My beloved stack of yellowing newspapers

My home is a mini repository for historic newspapers. The musty smell emanating from the stack of old newspapers in my den is as much a vestige of another time as the headlines announcing the attack on Pearl Harbor, the JFK assassination, or the Apollo 11 moon landing.

Old newspapers are an inherently fascinating form of time travel. Even the incidental and mundane content, like a 1981 concert ad for Ozzy Osbourne contained in an issue of the now defunct Washington Star, is intriguing - sometimes more so than the headline stories that justified the archiving in the first place.

Rummage through the basements and attics of America, and you're likely to discover that most families have stashed away at least a couple of old newspapers - their faded photos and bold-face headlines mementos of various events that touched their lives, for better or ill.

The daily paper is also capable of capturing the spirit of a moment in ways that books or film cannot. Despite their yellowing pages, old newspapers deliver a fresh perspective on history - an interpretation of events as they happened, rather than through the complex analysis and revisionism to come.

With the advantage of hindsight, it's fun to stack up the prognostications of high-paid consultants and analysts with the historical record.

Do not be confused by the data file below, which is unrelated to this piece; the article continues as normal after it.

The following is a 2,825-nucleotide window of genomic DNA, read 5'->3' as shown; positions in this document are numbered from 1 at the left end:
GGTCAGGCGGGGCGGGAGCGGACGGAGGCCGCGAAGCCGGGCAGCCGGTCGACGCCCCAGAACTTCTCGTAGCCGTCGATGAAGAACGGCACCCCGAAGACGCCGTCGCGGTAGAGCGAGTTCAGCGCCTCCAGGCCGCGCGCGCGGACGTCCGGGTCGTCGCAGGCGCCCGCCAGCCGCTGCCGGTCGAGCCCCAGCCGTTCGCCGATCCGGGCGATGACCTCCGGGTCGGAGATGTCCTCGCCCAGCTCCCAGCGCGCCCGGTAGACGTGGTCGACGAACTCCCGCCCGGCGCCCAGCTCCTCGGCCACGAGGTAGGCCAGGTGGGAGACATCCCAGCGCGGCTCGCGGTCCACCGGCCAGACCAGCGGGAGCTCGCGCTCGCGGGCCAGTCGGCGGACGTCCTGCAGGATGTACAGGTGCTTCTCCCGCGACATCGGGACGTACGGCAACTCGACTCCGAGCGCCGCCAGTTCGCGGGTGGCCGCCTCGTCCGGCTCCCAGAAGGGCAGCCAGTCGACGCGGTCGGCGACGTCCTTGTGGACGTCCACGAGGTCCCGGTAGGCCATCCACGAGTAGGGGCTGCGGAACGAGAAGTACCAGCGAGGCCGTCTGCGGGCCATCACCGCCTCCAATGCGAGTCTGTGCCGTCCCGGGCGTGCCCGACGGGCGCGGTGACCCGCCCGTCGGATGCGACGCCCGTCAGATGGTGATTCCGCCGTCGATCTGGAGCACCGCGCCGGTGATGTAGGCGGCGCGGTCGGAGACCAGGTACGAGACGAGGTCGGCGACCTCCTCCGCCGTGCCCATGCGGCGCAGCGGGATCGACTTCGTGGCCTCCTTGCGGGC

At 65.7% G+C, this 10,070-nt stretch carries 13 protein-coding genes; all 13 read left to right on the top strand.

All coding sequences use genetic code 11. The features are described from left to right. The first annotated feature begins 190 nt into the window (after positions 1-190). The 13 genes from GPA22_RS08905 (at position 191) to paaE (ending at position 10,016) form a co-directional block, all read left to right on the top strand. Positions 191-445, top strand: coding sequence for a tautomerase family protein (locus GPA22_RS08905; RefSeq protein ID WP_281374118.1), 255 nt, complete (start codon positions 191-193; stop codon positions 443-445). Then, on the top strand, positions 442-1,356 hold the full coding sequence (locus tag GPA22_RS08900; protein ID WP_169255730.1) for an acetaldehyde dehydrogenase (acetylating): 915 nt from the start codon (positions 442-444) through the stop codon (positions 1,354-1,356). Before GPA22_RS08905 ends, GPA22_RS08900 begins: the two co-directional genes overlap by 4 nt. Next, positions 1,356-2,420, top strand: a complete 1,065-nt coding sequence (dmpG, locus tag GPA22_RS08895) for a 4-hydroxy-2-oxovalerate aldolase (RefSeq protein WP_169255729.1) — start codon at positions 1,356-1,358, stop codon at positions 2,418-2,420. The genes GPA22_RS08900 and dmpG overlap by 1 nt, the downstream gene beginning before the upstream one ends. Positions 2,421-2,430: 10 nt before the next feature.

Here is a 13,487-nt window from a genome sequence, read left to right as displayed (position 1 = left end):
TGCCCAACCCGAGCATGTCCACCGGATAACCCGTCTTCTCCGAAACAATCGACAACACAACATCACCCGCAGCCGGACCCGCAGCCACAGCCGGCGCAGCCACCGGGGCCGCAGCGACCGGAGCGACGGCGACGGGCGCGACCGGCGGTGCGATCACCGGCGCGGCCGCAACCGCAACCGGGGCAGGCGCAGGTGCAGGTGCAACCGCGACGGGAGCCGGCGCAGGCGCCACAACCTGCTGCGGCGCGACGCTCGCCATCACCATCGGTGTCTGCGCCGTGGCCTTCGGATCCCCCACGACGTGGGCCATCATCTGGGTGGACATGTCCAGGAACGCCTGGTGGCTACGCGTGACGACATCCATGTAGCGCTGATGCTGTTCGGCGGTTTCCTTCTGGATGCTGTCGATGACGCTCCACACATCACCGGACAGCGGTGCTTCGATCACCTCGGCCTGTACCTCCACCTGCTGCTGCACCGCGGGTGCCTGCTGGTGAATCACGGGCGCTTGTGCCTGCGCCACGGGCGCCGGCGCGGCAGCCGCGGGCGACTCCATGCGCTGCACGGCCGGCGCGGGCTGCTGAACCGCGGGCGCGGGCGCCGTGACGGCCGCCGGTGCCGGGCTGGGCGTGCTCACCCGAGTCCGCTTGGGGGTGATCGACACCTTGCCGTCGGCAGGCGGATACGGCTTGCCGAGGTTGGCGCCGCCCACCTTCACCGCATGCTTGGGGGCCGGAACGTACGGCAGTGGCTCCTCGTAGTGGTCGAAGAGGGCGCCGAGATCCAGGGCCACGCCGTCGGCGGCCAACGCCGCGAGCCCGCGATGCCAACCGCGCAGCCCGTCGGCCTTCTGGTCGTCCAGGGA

For instance, while recently looking at an August 1981 Washington Star, I found articles surrounding Reagan's first round of meetings with visiting Anwar Sadat, the firing of the air-traffic controllers, and a batch of forecasts of "an improved city" for early 21st century metropolitan Washington.

The Metropolitan Washington Council of Governments suggested that the consequences of rising gasoline costs would cause the population to spike to 733,000, leading to an expanded middle class that would imbue the city with a balanced budget, vastly improved schools, a pro baseball team, a healthier racial climate, and a revitalized Pennsylvania Avenue "teeming with life and vitality around the clock."

In 2003, Washington still has no baseball team, its population is actually well below that of 1981, and last call still occurs around midnight.

That promising forecast may have been no less credible than similar estimates made today; however, no one could have plausibly predicted in the 1981 newspaper that Anwar Sadat's hopeful visit to the White House that August would be followed, two months later, by headlines of his assassination. Nor could anyone have a clue that the new Boeing 767-class aircraft unveiled that August and reported in The Washington Star, would be hijacked and flown into the World Trade Center 20 years later by people allied with Sadat's assassins.

As for those Ozzy Osbourne ads: It would have set you back a total of $8 to spend an evening with the rock star in the summer of 1981. Given the rate of inflation at the time, it probably would not have been difficult to project that, in 20 years, ticket prices would increase fivefold.

Although no mention was made of it in The Washington Star, that first week of August 1981 saw the launching of the MTV network. Only the most gifted of soothsayers rocking to Ozzy Osbourne 22 years ago could have foretold that, in a couple of decades, the Crown Prince of Darkness and his family would star in the highest-rated program in MTV history.

John M. Rosenberg writes about politics and international affairs.

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